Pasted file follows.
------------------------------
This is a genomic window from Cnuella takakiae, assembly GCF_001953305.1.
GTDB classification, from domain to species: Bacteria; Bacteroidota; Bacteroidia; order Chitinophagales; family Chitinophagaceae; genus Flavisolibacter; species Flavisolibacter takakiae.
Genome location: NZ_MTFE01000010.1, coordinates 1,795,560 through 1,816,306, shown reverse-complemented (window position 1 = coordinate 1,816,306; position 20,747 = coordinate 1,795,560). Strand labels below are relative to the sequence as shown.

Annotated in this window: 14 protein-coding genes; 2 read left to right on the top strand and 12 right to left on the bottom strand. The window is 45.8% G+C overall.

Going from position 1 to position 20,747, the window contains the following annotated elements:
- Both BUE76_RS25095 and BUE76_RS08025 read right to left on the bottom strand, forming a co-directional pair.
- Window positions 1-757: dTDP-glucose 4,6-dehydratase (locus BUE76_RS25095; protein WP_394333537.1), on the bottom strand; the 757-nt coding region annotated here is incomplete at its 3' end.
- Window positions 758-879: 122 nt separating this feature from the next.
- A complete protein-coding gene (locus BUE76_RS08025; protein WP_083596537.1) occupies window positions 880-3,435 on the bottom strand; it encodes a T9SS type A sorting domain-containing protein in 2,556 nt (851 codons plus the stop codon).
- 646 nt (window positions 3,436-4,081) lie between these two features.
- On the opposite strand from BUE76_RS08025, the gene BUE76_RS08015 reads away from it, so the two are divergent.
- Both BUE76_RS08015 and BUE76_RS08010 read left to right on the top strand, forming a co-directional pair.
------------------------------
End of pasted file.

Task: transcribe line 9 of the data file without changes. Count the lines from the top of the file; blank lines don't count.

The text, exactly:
- A complete protein-coding gene (locus BUE76_RS08025; protein WP_083596537.1) occupies window positions 880-3,435 on the bottom strand; it encodes a T9SS type A sorting domain-containing protein in 2,556 nt (851 codons plus the stop codon).